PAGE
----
A reason to climb

I have one year to go until I set foot on Mount Everest once more. I remember in 2013 heading down below the death zone at 7,500 metres and thinking – never again! The journey was so tough, physically and mentally with twists and turns at any given time. I was completely exhausted on my return and was more than happy to plan polar expeditions rather than focus on heading into altitude at that level again.

What ever journey I set out to do I need a reason to explore – if I am going to put myself into situations of stress then the reason needs to be solid. Mount Everest hasn’t really got any technical climbing routes on it so it allows for people like myself, who are not professional mountaineers to attempt it.

Polar exploration is my passion and where I feel comfortable – which means that I like skiing at sea level where the oxygen is pure – I feel uneasy on high mountains like I’m not really in control.

In 1953 the Everest summit route had been established by people such as Tenzing Norway and Sir Edmund Hillary. At that time high altitude climbing appealed only to a certain breed of person.  However, due to the pioneers of the late seventies, early eighties a system was developed to allow people like myself to attempt mountains such as Everest.

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The question of how can experienced climbers make a living out of taking trained novices above 6,500 / 7,500 metres was answered with a 3 stage approach.

Acclimatisation is helped by descending from the height your working at to allow your body to adjust to the pressure and lack of oxygen. The stages to support this begin by moving up from Base Camp (BC) to Camp 1 and 2 and then returning to BC. After a 5 day period of rest the second stage is to then to C1, C2 and C3 before heading back to BC again for another few days of off.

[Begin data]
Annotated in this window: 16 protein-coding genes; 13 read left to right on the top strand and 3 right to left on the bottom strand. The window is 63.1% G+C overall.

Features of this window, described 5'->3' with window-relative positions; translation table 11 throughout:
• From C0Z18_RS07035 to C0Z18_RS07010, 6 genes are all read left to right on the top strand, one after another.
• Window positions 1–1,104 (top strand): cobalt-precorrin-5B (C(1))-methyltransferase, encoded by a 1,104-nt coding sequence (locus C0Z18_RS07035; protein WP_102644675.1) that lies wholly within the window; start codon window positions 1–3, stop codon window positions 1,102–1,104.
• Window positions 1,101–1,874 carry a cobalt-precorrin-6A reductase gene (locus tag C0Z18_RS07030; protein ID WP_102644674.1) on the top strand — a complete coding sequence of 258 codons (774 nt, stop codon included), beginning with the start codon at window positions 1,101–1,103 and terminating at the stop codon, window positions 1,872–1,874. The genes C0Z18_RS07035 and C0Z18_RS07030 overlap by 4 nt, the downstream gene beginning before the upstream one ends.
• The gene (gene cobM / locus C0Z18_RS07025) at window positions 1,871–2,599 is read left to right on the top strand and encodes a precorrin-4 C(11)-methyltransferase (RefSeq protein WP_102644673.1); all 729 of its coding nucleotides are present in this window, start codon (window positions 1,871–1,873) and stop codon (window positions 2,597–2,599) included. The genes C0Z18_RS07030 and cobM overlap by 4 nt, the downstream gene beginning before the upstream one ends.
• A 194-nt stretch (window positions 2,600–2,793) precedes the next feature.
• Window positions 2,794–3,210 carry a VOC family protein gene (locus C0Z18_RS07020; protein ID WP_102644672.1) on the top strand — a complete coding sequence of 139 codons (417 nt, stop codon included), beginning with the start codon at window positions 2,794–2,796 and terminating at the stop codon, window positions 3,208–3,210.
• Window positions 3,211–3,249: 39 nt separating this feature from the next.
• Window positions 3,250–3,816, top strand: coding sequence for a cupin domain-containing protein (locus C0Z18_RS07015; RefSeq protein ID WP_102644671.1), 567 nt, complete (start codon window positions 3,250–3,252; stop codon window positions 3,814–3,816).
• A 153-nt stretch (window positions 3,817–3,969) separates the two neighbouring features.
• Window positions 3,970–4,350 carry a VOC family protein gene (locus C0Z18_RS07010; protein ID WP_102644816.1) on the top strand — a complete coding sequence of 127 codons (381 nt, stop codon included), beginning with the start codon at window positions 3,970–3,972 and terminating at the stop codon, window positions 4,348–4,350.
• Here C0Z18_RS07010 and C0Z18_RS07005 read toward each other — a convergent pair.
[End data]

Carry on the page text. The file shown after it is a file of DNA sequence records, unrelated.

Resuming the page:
The final ascent and the 3rd stage is then based on a weather window which will put you in a good position to head to the summit. So once again you would move through camps 1,2 and 3 to then rest for a few hours at Camp 4 (just below 8,000 metres) to make your final push to the summit. For me you are only half way there at that point as the decent is when mistakes can be made – your focus can swift as you feel its all over but the mountain is still in control of you.

A standard Everest ascent can take up to 45 days to complete – in 2013 I spent 72 days in the mountains which was mainly based around acclimatising. Everest to me is a chess game with two opponents, yourself and mother nature.

A few days ago whilst Skype calling a school in the USA I was asked, why do you want to climb Everest? My answer was, I don’t want to climb it, Everest scares me – its unpredictable and the glory of standing on the top with a flag isn’t really appealing to me.

However, the team I am going to work with are built up of a great creative camera crew who can capture the whole journey, experienced Nepalese guides who will assist in keeping our team safe whilst progressing and 4 million students / scouts around the globe who will learn so much about the planet and themselves.

So the stress, the unpredictability and the day to day slog of the ascent is worth it as I will be in good company.

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Author: Mark Wood

An established polar explorer and adventurer who operates within the extremes of our planet. His next expedition to Mount Everest will involve students from around the globe - this journal was set up to link directly with the teachers, students and the scouts who are involved in the journey.

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